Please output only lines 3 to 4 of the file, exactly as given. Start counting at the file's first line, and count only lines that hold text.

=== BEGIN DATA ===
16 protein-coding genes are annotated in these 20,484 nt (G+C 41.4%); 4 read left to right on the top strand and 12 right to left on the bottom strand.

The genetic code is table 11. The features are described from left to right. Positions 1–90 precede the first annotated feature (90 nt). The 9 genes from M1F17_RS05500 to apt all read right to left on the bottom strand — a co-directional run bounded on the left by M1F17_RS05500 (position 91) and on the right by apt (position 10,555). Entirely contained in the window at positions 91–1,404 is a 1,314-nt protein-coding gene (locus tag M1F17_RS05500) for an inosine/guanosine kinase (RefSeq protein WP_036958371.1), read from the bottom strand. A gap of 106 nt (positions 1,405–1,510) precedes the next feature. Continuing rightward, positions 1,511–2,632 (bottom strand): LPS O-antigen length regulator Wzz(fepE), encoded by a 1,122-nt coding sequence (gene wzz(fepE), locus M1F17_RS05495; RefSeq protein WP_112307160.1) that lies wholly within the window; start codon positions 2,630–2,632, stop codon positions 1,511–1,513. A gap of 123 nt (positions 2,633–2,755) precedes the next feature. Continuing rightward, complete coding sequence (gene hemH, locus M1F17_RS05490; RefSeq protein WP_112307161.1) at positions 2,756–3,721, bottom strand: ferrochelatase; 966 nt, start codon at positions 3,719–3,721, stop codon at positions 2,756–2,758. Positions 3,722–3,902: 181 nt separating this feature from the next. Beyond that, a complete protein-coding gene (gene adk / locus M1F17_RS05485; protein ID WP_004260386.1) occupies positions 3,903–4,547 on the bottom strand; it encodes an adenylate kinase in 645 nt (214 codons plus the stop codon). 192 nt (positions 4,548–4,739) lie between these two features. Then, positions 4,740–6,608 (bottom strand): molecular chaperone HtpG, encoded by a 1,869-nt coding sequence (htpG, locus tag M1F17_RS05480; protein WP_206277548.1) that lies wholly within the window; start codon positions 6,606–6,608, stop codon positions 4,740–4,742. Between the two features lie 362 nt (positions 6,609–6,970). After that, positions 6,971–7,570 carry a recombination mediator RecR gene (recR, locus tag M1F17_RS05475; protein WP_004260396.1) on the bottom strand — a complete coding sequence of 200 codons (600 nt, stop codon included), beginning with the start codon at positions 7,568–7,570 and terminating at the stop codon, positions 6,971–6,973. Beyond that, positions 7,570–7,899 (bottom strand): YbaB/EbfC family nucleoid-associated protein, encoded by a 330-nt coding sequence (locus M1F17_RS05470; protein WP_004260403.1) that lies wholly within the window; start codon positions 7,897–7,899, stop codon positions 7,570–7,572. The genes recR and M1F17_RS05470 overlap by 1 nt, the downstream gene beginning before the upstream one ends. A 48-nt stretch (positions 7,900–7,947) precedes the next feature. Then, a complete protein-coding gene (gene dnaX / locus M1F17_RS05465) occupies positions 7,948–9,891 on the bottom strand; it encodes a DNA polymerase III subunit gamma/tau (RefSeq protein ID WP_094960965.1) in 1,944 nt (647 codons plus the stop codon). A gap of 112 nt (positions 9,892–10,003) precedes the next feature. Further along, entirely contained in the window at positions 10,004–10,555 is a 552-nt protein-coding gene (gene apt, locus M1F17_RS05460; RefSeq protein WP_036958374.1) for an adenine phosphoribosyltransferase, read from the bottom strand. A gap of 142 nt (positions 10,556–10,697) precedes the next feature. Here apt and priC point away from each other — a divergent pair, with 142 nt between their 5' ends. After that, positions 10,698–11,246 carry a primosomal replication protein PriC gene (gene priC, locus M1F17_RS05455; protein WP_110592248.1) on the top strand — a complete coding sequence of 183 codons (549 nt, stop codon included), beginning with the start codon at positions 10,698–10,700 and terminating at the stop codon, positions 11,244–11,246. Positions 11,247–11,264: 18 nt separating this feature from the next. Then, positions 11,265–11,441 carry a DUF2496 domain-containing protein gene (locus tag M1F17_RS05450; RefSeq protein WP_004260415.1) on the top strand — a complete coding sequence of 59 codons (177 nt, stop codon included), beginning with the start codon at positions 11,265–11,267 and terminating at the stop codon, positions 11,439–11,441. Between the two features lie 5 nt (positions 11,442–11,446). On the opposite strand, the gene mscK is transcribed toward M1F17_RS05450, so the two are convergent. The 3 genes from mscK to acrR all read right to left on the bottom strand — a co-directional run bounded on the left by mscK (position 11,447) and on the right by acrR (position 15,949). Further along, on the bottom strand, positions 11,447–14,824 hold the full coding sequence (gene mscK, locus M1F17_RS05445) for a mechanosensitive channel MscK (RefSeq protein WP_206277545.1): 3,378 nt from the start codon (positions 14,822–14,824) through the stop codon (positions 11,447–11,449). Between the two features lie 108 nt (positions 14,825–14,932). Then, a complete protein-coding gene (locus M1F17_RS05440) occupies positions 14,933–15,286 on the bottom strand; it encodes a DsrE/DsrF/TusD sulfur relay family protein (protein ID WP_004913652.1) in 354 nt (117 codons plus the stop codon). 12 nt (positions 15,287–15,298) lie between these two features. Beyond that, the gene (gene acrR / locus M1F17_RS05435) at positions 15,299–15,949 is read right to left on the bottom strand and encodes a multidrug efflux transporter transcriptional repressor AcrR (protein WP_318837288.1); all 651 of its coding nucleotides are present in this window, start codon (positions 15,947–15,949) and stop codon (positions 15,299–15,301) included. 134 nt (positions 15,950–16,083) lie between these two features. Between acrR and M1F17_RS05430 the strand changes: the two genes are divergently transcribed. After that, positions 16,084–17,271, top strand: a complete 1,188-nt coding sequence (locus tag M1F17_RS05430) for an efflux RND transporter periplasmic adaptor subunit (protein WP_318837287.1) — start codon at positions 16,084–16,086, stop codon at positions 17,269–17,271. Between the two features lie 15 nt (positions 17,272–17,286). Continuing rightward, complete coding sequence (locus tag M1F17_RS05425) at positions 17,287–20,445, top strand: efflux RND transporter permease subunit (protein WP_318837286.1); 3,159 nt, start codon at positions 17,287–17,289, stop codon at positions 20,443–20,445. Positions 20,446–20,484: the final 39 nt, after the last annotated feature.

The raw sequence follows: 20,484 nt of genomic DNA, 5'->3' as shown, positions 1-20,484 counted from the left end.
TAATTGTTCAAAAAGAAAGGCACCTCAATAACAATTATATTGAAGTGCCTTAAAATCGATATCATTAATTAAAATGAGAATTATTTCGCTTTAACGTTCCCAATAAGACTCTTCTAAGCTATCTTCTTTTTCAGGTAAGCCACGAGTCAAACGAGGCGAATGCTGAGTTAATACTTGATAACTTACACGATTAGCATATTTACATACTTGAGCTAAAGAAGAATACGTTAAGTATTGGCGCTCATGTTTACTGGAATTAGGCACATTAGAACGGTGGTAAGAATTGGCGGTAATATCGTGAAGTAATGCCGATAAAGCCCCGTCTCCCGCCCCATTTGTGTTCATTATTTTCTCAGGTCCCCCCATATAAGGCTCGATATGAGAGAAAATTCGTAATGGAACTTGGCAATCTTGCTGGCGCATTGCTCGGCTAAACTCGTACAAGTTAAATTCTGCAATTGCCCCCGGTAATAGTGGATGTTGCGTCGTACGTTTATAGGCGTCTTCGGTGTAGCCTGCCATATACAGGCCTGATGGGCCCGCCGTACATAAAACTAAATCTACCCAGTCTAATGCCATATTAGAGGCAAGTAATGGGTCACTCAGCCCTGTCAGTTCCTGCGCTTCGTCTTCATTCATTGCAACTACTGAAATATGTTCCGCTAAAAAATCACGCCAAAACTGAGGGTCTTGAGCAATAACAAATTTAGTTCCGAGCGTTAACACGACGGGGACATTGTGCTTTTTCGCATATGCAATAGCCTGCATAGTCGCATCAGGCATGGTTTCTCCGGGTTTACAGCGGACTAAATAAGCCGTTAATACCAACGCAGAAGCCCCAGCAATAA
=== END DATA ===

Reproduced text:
The raw sequence follows: 20,484 nt of genomic DNA, 5'->3' as shown, positions 1-20,484 counted from the left end.
TAATTGTTCAAAAAGAAAGGCACCTCAATAACAATTATATTGAAGTGCCTTAAAATCGATATCATTAATTAAAATGAGAATTATTTCGCTTTAACGTTCCCAATAAGACTCTTCTAAGCTATCTTCTTTTTCAGGTAAGCCACGAGTCAAACGAGGCGAATGCTGAGTTAATACTTGATAACTTACACGATTAGCATATTTACATACTTGAGCTAAAGAAGAATACGTTAAGTATTGGCGCTCATGTTTACTGGAATTAGGCACATTAGAACGGTGGTAAGAATTGGCGGTAATATCGTGAAGTAATGCCGATAAAGCCCCGTCTCCCGCCCCATTTGTGTTCATTATTTTCTCAGGTCCCCCCATATAAGGCTCGATATGAGAGAAAATTCGTAATGGAACTTGGCAATCTTGCTGGCGCATTGCTCGGCTAAACTCGTACAAGTTAAATTCTGCAATTGCCCCCGGTAATAGTGGATGTTGCGTCGTACGTTTATAGGCGTCTTCGGTGTAGCCTGCCATATACAGGCCTGATGGGCCCGCCGTACATAAAACTAAATCTACCCAGTCTAATGCCATATTAGAGGCAAGTAATGGGTCACTCAGCCCTGTCAGTTCCTGCGCTTCGTCTTCATTCATTGCAACTACTGAAATATGTTCCGCTAAAAAATCACGCCAAAACTGAGGGTCTTGAGCAATAACAAATTTAGTTCCGAGCGTTAACACGACGGGGACATTGTGCTTTTTCGCATATGCAATAGCCTGCATAGTCGCATCAGGCATGGTTTCTCCGGGTTTACAGCGGACTAAATAAGCCGTTAATACCAACGCAGAAGCCCCAGCAATAA